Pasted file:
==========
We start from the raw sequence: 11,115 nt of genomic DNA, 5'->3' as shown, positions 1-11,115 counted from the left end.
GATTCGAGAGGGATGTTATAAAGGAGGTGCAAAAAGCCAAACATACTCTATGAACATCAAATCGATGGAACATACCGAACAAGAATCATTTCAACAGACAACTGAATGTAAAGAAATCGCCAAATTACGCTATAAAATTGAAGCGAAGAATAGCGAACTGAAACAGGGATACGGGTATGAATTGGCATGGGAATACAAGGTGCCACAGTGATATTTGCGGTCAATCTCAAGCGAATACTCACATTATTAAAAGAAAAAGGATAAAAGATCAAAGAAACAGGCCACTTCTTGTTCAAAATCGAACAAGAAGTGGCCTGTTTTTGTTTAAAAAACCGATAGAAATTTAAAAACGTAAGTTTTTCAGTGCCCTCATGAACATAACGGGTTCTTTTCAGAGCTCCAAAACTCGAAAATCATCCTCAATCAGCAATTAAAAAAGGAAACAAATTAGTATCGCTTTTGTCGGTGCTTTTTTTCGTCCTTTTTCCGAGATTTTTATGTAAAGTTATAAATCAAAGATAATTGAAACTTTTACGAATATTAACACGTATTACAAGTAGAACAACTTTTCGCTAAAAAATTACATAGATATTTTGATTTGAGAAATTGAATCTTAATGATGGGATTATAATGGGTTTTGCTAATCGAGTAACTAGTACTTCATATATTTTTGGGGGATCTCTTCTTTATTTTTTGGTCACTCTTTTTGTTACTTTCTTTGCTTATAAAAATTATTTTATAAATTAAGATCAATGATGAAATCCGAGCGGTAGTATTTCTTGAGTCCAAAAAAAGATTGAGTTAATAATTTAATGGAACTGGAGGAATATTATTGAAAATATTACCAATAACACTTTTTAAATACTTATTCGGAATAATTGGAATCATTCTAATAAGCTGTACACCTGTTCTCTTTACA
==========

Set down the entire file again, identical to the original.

We start from the raw sequence: 11,115 nt of genomic DNA, 5'->3' as shown, positions 1-11,115 counted from the left end.
GATTCGAGAGGGATGTTATAAAGGAGGTGCAAAAAGCCAAACATACTCTATGAACATCAAATCGATGGAACATACCGAACAAGAATCATTTCAACAGACAACTGAATGTAAAGAAATCGCCAAATTACGCTATAAAATTGAAGCGAAGAATAGCGAACTGAAACAGGGATACGGGTATGAATTGGCATGGGAATACAAGGTGCCACAGTGATATTTGCGGTCAATCTCAAGCGAATACTCACATTATTAAAAGAAAAAGGATAAAAGATCAAAGAAACAGGCCACTTCTTGTTCAAAATCGAACAAGAAGTGGCCTGTTTTTGTTTAAAAAACCGATAGAAATTTAAAAACGTAAGTTTTTCAGTGCCCTCATGAACATAACGGGTTCTTTTCAGAGCTCCAAAACTCGAAAATCATCCTCAATCAGCAATTAAAAAAGGAAACAAATTAGTATCGCTTTTGTCGGTGCTTTTTTTCGTCCTTTTTCCGAGATTTTTATGTAAAGTTATAAATCAAAGATAATTGAAACTTTTACGAATATTAACACGTATTACAAGTAGAACAACTTTTCGCTAAAAAATTACATAGATATTTTGATTTGAGAAATTGAATCTTAATGATGGGATTATAATGGGTTTTGCTAATCGAGTAACTAGTACTTCATATATTTTTGGGGGATCTCTTCTTTATTTTTTGGTCACTCTTTTTGTTACTTTCTTTGCTTATAAAAATTATTTTATAAATTAAGATCAATGATGAAATCCGAGCGGTAGTATTTCTTGAGTCCAAAAAAAGATTGAGTTAATAATTTAATGGAACTGGAGGAATATTATTGAAAATATTACCAATAACACTTTTTAAATACTTATTCGGAATAATTGGAATCATTCTAATAAGCTGTACACCTGTTCTCTTTACA